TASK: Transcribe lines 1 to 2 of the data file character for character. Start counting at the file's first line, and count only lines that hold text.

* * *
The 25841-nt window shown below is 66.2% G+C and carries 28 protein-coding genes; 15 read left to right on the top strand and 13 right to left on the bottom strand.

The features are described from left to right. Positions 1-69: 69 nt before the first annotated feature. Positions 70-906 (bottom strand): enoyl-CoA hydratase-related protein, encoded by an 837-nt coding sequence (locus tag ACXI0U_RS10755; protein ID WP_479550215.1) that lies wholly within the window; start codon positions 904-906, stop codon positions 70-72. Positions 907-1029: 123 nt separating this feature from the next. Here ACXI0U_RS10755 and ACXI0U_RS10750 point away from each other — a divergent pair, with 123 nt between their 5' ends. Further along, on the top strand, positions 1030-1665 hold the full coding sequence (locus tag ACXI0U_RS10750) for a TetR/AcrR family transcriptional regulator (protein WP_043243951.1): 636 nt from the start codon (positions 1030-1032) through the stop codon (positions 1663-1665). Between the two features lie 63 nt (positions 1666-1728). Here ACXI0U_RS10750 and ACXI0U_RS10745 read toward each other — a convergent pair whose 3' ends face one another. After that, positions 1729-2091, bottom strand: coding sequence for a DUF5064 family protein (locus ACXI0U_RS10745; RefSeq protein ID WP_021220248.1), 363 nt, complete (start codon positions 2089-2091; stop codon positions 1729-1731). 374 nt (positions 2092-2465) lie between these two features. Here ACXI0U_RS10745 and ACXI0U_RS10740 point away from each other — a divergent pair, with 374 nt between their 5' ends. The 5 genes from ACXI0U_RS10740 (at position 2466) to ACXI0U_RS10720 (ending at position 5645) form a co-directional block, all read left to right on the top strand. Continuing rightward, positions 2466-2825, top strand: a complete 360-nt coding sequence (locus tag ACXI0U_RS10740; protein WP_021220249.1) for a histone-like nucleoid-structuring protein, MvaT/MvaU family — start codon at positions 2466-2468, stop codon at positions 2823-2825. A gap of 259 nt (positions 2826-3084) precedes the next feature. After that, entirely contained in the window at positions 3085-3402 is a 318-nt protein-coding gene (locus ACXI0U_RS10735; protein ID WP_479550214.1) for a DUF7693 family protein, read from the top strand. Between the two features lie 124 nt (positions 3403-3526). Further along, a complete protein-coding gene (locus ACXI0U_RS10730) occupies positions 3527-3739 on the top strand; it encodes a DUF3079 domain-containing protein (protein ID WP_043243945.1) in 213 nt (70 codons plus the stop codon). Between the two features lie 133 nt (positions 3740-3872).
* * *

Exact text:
The 25841-nt window shown below is 66.2% G+C and carries 28 protein-coding genes; 15 read left to right on the top strand and 13 right to left on the bottom strand.

The features are described from left to right. Positions 1-69: 69 nt before the first annotated feature. Positions 70-906 (bottom strand): enoyl-CoA hydratase-related protein, encoded by an 837-nt coding sequence (locus tag ACXI0U_RS10755; protein ID WP_479550215.1) that lies wholly within the window; start codon positions 904-906, stop codon positions 70-72. Positions 907-1029: 123 nt separating this feature from the next. Here ACXI0U_RS10755 and ACXI0U_RS10750 point away from each other — a divergent pair, with 123 nt between their 5' ends. Further along, on the top strand, positions 1030-1665 hold the full coding sequence (locus tag ACXI0U_RS10750) for a TetR/AcrR family transcriptional regulator (protein WP_043243951.1): 636 nt from the start codon (positions 1030-1032) through the stop codon (positions 1663-1665). Between the two features lie 63 nt (positions 1666-1728). Here ACXI0U_RS10750 and ACXI0U_RS10745 read toward each other — a convergent pair whose 3' ends face one another. After that, positions 1729-2091, bottom strand: coding sequence for a DUF5064 family protein (locus ACXI0U_RS10745; RefSeq protein ID WP_021220248.1), 363 nt, complete (start codon positions 2089-2091; stop codon positions 1729-1731). 374 nt (positions 2092-2465) lie between these two features. Here ACXI0U_RS10745 and ACXI0U_RS10740 point away from each other — a divergent pair, with 374 nt between their 5' ends. The 5 genes from ACXI0U_RS10740 (at position 2466) to ACXI0U_RS10720 (ending at position 5645) form a co-directional block, all read left to right on the top strand. Continuing rightward, positions 2466-2825, top strand: a complete 360-nt coding sequence (locus tag ACXI0U_RS10740; protein WP_021220249.1) for a histone-like nucleoid-structuring protein, MvaT/MvaU family — start codon at positions 2466-2468, stop codon at positions 2823-2825. A gap of 259 nt (positions 2826-3084) precedes the next feature. After that, entirely contained in the window at positions 3085-3402 is a 318-nt protein-coding gene (locus ACXI0U_RS10735; protein ID WP_479550214.1) for a DUF7693 family protein, read from the top strand. Between the two features lie 124 nt (positions 3403-3526). Further along, a complete protein-coding gene (locus ACXI0U_RS10730) occupies positions 3527-3739 on the top strand; it encodes a DUF3079 domain-containing protein (protein ID WP_043243945.1) in 213 nt (70 codons plus the stop codon). Between the two features lie 133 nt (positions 3740-3872).